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Zotob investigation leads to two arrests

Officials from Microsoft and the FBI say two men -- one from Turkey, the other from Morocco -- have been arrested in connection with last week's Plug and Play attacks.

Two men -- one from Turkey, the other from Morocco -- have been arrested in connection with last week's Plug and Play attacks, officials from Microsoft and the FBI said Friday afternoon.

The FBI announced the following arrests in a statement:

  • Farid Essebar, 18, a Moroccan national born in Russia who went by the screen moniker "Diabl0."
  • Atilla Ekici, also known as "Coder," a 21-year-old resident of Turkey.

"With the help of Moroccan authorities, Ministry of Interior Turkish National Police, and valuable assistance from

More about last week's Plug and Play attacks

How "limited" malcode pulled off the year's biggest attack

Worms targeting Windows Plug and Play go global

Microsoft Corp., these individuals were arrested yesterday without incident," the FBI said. "Both individuals will be subject to local prosecutions."

In a conference call to the media Friday afternoon, FBI Cyber Division Assistant Director Louis M. Reigel III said, "This happened very quickly as a direct result of effective coordination and serves as a good example of what we can achieve when we work together."

"It's clearly noteworthy we were all able to see such fast action through multiple countries and jurisdictions," Microsoft Senior Vice President and General Counsel Brad Smith said during the call. "This public-private collaboration is a model for future successes in addressing these kinds of problems."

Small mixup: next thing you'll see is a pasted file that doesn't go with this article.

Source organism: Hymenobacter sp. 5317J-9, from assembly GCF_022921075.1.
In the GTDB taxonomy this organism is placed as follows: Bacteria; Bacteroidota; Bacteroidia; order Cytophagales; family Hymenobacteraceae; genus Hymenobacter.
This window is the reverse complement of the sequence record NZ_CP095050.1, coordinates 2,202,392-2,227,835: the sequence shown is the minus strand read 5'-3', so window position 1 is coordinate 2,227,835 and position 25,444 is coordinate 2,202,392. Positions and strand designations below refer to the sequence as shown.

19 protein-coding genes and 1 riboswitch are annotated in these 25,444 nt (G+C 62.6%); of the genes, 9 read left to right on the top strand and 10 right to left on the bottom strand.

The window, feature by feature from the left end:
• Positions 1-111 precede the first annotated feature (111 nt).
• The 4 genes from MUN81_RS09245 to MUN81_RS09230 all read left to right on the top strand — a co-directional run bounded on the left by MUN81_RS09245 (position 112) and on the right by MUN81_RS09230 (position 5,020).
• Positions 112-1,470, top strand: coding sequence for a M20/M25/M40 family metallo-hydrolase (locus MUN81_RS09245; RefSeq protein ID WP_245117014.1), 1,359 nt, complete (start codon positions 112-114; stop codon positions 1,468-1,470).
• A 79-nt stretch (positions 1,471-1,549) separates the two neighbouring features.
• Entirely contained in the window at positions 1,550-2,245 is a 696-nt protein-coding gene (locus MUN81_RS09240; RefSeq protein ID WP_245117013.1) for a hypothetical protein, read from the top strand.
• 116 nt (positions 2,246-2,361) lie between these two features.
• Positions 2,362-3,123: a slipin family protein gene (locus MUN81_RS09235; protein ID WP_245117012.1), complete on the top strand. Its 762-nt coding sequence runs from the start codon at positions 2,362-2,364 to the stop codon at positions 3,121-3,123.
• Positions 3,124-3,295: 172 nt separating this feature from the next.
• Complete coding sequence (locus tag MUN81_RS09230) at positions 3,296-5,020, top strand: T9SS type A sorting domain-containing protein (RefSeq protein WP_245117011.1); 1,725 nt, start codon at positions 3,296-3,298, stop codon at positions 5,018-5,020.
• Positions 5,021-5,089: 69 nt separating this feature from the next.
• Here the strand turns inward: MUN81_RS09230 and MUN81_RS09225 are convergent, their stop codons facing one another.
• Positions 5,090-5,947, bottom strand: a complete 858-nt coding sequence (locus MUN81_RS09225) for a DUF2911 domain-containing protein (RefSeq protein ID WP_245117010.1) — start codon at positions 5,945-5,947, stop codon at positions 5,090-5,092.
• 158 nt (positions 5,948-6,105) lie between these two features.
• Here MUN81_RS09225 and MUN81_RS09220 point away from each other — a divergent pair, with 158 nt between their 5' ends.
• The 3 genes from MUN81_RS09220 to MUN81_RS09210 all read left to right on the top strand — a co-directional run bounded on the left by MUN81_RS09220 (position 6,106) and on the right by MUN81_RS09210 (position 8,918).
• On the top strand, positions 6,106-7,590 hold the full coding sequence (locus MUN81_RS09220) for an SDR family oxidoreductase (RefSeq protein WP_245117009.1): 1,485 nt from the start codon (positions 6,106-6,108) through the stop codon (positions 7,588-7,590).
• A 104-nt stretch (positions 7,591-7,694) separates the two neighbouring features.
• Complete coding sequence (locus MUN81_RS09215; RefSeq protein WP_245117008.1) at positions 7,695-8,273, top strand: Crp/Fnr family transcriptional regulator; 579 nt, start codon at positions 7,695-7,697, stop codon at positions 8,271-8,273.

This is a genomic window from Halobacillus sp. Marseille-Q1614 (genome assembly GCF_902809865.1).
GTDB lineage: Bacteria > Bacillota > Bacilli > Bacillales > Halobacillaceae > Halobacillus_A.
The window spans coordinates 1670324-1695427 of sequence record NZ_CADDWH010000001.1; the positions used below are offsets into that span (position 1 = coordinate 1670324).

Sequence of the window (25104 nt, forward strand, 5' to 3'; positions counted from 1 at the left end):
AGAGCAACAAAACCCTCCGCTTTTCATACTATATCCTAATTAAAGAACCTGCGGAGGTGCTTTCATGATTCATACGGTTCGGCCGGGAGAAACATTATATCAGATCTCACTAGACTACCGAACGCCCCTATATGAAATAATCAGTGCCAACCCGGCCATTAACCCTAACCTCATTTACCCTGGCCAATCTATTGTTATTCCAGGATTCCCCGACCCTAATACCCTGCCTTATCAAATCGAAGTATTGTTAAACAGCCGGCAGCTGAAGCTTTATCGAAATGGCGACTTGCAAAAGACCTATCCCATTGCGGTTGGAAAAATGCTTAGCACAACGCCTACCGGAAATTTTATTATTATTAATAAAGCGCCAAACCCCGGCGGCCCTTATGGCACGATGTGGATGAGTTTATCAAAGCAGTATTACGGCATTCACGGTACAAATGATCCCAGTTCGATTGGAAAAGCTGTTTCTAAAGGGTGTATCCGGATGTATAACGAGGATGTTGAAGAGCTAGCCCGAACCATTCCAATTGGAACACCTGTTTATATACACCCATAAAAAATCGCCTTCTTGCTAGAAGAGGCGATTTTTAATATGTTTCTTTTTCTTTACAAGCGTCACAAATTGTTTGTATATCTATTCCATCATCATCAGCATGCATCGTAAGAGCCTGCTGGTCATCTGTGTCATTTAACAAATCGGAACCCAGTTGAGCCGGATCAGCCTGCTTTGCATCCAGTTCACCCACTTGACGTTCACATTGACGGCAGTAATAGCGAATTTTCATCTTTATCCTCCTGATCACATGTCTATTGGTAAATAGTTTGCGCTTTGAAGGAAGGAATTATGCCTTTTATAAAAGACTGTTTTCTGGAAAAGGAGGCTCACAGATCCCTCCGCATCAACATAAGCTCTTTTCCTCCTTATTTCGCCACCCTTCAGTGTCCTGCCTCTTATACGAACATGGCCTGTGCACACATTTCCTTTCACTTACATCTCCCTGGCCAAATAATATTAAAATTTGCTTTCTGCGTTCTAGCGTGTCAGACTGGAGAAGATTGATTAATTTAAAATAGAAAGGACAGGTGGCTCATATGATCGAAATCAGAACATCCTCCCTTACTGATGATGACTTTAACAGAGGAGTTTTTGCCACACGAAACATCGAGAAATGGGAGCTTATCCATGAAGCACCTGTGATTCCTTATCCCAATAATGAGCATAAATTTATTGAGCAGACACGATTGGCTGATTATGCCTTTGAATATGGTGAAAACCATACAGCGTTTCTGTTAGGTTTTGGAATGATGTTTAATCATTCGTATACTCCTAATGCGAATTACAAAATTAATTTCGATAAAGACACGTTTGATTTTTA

Reigel and Smith said the investigation is ongoing and that it's too early to discuss possible motives for last week's attack, in which multiple variants of Zotob and other worms targeted the Plug and Play flaw in Windows 2000. Microsoft released a patch for the vulnerability Aug. 9. Corporate networks around the world suffered most from the attacks, including news organizations like CNN, ABC and The New York Times.

Smith said Microsoft's Internet Crime Investigations Team supported the investigation with law enforcement immediately following the worms' release. Microsoft provided technical information and analytical support to the FBI, which then shared the intelligence with Moroccan and Turkish authorities.

Reigel said at this point it appears both men were working together. "We're not sure if they were working face to face, but there are indications they worked together on the Internet," he said, adding that the Turkish man was not initially involved in writing code for Zotob. He also said extradition of both men to the United States is unlikely at this point. "Both countries [Morocco and Turkey] are going to charge those individuals," he said. "The FBI will provide as much evidence as needed for them to be prosecuted in their own countries."

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